Many conservative neighbourhoods in Staten Island and Queens were pulverised by the storm. Tens of thousands still do not have power. Many residents there are more preoccupied by survival issues than national politics. 

Significantly, two local Republicans seem to have shifted. New York’s Mayor Michael Bloomberg endorsed the President and neighbouring New Jersey Governor Chris Christie was cozy with Obama when the two assessed the storm damage from the air. 

Every media outlet is “covering” the returns the way they covered the campaign as a horse race with commentators and pundits competing for what TV people call “face time. In many ways, it’s more about them than the politicians. 

There is no politics in the US without media. Just ask the third parties that get no attention, in the debates or on air. Just ask the growing army of those who don’t vote because they are disgusted with the whole spectacle. 

Politics as a ‘lucrative business’

A candidate can win but his reputation may not, reports the media monitoring organisation Media Tenor. Casey Chancellor, analyst at Media Tenor International, says:  

“With 11 straight months of negative media tonality this year, voters are presented with a stark contrast from Obama’s image in 2008. Thus, regardless of a victory on Election Day, trust in Obama has faded away. 

Factors that could have worked in his favour were the positive jobs reports and increase in consumer confidence, as well as the opportunity to present himself as an empathetic leader during a natural disaster.”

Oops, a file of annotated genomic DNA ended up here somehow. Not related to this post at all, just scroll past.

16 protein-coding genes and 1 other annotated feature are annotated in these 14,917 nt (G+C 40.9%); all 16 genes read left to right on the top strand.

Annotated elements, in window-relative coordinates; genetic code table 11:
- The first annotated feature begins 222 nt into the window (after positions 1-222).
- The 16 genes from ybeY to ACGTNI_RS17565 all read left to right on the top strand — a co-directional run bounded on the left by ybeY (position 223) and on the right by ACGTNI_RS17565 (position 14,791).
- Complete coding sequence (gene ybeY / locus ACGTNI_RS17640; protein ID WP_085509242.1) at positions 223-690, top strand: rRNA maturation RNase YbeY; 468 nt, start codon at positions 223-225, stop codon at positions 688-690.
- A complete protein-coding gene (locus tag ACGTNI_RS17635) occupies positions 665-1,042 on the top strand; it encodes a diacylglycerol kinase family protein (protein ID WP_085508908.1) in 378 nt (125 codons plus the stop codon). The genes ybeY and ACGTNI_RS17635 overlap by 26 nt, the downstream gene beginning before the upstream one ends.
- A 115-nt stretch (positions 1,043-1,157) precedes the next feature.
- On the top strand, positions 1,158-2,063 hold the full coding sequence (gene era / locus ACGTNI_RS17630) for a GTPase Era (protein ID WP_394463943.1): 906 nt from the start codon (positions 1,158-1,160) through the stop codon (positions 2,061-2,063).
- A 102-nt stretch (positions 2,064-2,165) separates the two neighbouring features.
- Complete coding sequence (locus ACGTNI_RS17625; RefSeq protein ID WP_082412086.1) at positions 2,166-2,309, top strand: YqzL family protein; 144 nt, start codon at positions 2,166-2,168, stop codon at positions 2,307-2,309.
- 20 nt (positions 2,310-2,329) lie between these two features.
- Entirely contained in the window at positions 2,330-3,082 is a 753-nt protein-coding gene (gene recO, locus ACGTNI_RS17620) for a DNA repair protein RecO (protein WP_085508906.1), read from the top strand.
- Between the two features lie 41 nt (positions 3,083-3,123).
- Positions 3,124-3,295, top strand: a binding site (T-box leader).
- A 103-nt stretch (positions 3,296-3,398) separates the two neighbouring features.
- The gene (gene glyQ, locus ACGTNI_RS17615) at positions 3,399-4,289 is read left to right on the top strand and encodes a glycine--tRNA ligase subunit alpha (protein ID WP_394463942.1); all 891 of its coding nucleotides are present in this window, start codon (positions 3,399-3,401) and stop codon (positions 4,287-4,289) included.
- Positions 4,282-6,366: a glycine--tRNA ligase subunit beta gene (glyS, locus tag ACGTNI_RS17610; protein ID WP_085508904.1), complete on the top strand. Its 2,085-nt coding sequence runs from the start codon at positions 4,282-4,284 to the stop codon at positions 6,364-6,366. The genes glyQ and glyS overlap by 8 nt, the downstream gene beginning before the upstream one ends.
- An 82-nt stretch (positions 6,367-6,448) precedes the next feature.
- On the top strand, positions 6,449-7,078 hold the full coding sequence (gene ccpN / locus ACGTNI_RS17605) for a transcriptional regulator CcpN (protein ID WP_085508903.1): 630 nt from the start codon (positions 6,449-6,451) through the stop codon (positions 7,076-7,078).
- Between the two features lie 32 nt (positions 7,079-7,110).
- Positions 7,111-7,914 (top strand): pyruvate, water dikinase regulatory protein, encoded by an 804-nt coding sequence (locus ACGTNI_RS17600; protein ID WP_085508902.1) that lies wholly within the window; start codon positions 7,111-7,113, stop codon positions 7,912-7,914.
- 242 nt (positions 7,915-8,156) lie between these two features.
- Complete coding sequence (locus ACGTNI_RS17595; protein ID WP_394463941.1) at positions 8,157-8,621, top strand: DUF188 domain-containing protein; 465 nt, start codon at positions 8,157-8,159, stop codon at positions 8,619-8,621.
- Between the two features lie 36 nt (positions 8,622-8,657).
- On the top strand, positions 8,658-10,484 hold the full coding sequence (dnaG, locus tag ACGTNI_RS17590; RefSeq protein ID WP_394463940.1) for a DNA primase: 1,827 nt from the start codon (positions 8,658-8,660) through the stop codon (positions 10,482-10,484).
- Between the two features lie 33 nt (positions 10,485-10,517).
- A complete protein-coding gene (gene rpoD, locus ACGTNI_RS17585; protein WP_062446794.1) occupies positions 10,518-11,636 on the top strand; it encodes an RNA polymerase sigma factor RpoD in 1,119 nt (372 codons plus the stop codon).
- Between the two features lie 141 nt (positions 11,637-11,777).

But, “Obama’s reputation has plummeted since 2008. During the campaign, the media highlighted positive economic developments but did not associate them with the incumbent.” 

What this means that whoever wins, there will certainly be accusations of vote rigging and an intensification of partisan warfare. The vote may settle the election, but not the issues and passions that drive it. 

Media has become the main arena of politics. 

That’s why so much money – billions – is spent on political ads. Bear in mind that the professionals who make them and place them also get commissions/kick-backs when TV networks run them. 

I was told by a former Democratic campaign worker that he suspects that the Republican campaign guru/strategist, Karl Rove, will have enough money to “cash out” after orchestrating so many “media buys”. 

Politics has become a lucrative business for media outlets, journalists and campaign consultants. They live for new election cycles and know all too well that polarisation and bitter controversy enhances the perceived need for their role. 

They have self-interest in inflaming passions while ensuring that whoever wins office, they will not necessarily be able to deliver on their promises. The political stalemate that we saw in the last Congress is likely to continue in the next. 

Back at the polling place in my neighbourhood that was without power last week, the machine thanked me for my vote. It was hard to feel much joy about the process or how our democracy has deteriorated. 

I may have my lights back on, but don’t feel that I have any real power.

News Dissector Danny Schechter blogs at newsdissector.net. His most recent books are Blogothon and Occupy: Dissecting Occupy Wall Street. He hosts a radio show on ProgressiveRadioNetwork (PRN.fm). Comments to dissector@mediachannel.org.

Follow him on Twitter: @dissectorevents